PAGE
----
, NEW YORK, November 19- U2 frontman Bono and Oscar winner Ben Affleck led an appeal Wednesday for the world to step up its fight against Ebola, releasing a video in deliberate silence to decry early inaction on the crisis.
Actors Affleck, Matt Damon and Morgan Freeman were among the global music and Hollywood celebrities in the completely silent video who each stare into the camera — in the space between them the word “waiting” appears on the screen.
“We waited too long to react,” says the written message. “Talk is cheap. It’s time for action.”
The video appears at www.one.org/ebola, which features a tracker that will measure whether countries meet their promises to fight the epidemic.
Prominent African musicians are also part of the appeal — Benin born international star Angelique Kidjo, Nigerian Afrobeat giant Femi Kuti, singing and dancing star Fally Ipupa from the Democratic Republic of Congo, and Nigerian rapper Ice Prince.
Kidjo said that West Africa, where virtually all of the 14,500 Ebola cases have been reported, had been ill equipped to deal with the outbreak.
“We need our friends around the world to come forward with all the help they can right now, so patients can be treated in a dignified way, and we can end this nightmare,” Kidjo said in a statement.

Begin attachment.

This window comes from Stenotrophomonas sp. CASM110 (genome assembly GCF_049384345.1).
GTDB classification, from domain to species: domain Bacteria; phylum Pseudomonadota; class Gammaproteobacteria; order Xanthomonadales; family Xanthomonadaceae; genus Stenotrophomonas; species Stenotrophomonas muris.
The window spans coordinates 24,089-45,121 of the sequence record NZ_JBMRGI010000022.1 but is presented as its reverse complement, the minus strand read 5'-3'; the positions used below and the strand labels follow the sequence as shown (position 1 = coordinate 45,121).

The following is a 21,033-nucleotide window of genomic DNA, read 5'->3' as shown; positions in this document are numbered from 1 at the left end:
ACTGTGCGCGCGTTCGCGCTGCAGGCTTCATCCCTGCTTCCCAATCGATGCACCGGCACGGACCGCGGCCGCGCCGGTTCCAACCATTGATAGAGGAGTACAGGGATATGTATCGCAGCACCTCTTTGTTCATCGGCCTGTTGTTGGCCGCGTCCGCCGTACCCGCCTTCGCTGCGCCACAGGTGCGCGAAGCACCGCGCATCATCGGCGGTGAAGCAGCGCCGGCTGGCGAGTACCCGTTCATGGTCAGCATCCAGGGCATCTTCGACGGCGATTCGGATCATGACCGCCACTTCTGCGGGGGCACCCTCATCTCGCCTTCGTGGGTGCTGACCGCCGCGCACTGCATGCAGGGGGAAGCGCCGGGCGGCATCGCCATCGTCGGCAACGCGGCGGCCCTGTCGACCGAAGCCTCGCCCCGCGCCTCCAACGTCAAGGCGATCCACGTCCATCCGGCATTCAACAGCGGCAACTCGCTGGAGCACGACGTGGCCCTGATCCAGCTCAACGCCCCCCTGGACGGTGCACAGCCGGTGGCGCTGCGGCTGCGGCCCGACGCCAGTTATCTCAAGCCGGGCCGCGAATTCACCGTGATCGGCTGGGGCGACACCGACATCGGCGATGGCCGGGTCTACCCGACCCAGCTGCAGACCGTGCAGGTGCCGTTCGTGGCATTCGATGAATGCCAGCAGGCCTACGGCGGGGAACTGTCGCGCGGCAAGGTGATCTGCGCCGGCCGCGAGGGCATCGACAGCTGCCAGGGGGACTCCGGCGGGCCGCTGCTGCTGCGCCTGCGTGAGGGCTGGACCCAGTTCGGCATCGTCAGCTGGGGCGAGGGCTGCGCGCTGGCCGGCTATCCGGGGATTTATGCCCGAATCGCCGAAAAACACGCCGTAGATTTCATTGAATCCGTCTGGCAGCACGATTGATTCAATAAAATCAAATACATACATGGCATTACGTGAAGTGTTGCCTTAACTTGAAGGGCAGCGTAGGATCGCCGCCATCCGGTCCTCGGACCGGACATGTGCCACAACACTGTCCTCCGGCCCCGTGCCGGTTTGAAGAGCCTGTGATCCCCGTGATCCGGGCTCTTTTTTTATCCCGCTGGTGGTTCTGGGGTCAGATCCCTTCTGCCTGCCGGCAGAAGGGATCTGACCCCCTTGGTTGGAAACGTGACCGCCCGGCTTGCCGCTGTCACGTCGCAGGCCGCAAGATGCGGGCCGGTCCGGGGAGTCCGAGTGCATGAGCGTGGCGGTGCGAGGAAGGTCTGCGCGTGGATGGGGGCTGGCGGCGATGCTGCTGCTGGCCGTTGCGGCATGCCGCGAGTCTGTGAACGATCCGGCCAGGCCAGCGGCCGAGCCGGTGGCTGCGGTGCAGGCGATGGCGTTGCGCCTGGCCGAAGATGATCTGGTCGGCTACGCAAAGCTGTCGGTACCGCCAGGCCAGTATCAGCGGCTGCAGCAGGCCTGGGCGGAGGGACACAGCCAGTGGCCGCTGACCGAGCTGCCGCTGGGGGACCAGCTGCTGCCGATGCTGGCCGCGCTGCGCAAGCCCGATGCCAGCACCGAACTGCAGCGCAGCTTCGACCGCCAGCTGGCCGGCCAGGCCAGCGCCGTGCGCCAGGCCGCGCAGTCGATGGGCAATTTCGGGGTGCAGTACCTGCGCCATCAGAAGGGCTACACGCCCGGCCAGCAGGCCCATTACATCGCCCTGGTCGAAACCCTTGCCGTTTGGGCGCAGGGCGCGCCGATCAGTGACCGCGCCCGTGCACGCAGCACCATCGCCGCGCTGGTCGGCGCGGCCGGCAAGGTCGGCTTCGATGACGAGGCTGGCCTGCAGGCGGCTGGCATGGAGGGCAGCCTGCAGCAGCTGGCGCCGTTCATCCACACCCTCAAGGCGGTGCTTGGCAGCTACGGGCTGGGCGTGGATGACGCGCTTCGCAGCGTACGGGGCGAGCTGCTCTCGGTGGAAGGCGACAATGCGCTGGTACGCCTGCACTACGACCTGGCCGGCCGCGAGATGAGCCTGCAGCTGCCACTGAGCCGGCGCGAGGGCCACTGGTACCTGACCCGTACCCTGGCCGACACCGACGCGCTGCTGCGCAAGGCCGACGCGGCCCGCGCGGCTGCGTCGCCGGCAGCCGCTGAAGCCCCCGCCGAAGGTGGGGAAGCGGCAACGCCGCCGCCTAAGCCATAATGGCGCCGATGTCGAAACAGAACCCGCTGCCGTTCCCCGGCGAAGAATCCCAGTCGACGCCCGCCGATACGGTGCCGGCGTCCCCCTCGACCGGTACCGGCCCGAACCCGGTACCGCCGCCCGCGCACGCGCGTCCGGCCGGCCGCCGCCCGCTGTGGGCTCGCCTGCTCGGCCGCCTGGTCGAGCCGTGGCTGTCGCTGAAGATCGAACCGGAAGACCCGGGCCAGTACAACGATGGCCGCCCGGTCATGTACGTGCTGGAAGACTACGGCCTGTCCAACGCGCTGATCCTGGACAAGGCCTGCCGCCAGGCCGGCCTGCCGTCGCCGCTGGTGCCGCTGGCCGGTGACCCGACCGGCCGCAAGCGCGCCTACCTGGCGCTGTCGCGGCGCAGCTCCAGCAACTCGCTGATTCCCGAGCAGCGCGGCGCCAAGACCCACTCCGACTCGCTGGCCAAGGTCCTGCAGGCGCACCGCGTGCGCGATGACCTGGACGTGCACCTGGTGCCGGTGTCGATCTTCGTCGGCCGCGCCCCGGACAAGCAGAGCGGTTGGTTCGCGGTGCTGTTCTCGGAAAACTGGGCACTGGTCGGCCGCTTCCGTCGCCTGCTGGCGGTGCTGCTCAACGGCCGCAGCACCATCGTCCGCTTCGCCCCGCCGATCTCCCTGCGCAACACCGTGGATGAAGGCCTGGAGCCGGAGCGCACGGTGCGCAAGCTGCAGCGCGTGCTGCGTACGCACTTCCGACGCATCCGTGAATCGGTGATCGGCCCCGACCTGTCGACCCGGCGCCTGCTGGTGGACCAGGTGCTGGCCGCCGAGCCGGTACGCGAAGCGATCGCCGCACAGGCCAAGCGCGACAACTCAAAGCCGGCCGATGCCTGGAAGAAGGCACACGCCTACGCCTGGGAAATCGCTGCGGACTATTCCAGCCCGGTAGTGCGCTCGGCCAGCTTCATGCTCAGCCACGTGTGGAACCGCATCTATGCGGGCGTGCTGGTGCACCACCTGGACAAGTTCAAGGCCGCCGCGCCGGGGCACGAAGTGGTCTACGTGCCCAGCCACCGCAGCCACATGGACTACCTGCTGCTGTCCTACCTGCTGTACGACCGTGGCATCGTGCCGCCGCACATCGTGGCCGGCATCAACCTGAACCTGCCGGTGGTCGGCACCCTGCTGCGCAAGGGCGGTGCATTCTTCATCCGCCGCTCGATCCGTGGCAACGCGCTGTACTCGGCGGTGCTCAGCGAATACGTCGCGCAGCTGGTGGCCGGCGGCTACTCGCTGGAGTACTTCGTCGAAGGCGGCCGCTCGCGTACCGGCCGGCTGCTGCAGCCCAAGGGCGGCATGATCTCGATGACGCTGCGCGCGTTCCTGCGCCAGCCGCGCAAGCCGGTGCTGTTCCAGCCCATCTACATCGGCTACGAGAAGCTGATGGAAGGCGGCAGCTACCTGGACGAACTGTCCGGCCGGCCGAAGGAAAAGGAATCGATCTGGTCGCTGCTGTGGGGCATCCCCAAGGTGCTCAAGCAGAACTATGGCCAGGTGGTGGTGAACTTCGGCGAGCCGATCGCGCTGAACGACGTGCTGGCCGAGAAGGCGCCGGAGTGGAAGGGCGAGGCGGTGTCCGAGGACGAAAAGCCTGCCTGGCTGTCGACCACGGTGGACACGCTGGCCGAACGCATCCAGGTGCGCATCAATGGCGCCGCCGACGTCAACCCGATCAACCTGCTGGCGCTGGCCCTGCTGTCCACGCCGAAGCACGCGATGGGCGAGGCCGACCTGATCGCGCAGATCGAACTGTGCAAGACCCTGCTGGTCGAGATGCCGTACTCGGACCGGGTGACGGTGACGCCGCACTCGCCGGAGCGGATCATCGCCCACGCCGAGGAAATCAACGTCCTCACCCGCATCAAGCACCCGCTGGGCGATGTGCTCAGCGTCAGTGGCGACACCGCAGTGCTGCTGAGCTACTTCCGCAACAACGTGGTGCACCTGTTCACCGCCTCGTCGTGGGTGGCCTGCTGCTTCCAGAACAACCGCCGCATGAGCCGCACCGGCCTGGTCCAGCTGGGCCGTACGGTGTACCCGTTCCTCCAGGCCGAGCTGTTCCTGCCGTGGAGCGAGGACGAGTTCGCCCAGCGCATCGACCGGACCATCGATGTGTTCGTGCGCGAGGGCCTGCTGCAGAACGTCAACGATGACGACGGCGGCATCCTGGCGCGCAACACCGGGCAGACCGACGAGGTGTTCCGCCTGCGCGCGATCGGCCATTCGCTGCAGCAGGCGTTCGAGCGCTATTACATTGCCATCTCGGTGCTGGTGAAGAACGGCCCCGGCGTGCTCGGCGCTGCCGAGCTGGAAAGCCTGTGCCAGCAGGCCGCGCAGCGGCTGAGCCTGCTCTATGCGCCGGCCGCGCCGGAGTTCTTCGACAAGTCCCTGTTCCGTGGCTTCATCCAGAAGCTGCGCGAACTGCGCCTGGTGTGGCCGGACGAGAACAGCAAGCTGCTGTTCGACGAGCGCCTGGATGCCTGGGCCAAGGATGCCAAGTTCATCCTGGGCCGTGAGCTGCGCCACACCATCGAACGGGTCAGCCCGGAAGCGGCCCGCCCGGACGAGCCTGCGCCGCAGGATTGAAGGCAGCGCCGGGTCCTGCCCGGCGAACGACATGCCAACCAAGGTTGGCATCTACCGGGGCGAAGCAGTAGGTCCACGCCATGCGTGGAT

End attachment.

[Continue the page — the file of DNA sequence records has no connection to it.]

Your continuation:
“Then we need to work together to rebuild and strengthen West Africa’s heath care systems to stop another crisis like this from happening again,” she said.
The appeal comes days after British and Irish artists including One Direction, Bono and Chris Martin recorded a song for Ebola relief in the latest Band Aid initiative by Bob Geldof.
Michael Elliott, president and chief executive of One, the anti-poverty campaign backed by Bono that spearheaded the silent video, said that while many viewers would be familiar with Ebola, the group wanted to build support for longer-term solutions.
“We can’t wait in the future in the same way,” he told AFP.
“We have to have the investment and the resources in place, we have to build up the health care system in vulnerable societies, we have to have the skilled labor available, so that crises like this — which kill thousands of people and threaten millions — don’t happen again.”
Congolese star Ipupa, whose country recently declared itself free of Ebola, said that African nations also had a greater role to play in the crisis.
“All African countries can do more, starting with sending more resources to health care workers in the affected countries,” he said.